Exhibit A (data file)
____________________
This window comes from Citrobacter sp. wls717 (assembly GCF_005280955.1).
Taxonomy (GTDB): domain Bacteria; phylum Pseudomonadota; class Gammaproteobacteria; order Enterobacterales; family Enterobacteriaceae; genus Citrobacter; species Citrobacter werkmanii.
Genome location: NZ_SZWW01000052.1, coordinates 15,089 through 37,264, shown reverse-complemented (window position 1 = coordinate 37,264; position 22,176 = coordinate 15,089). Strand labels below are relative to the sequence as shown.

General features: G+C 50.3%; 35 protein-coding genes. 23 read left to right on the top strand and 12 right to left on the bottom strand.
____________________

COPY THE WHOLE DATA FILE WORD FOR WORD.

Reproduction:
This window comes from Citrobacter sp. wls717 (assembly GCF_005280955.1).
Taxonomy (GTDB): domain Bacteria; phylum Pseudomonadota; class Gammaproteobacteria; order Enterobacterales; family Enterobacteriaceae; genus Citrobacter; species Citrobacter werkmanii.
Genome location: NZ_SZWW01000052.1, coordinates 15,089 through 37,264, shown reverse-complemented (window position 1 = coordinate 37,264; position 22,176 = coordinate 15,089). Strand labels below are relative to the sequence as shown.

General features: G+C 50.3%; 35 protein-coding genes. 23 read left to right on the top strand and 12 right to left on the bottom strand.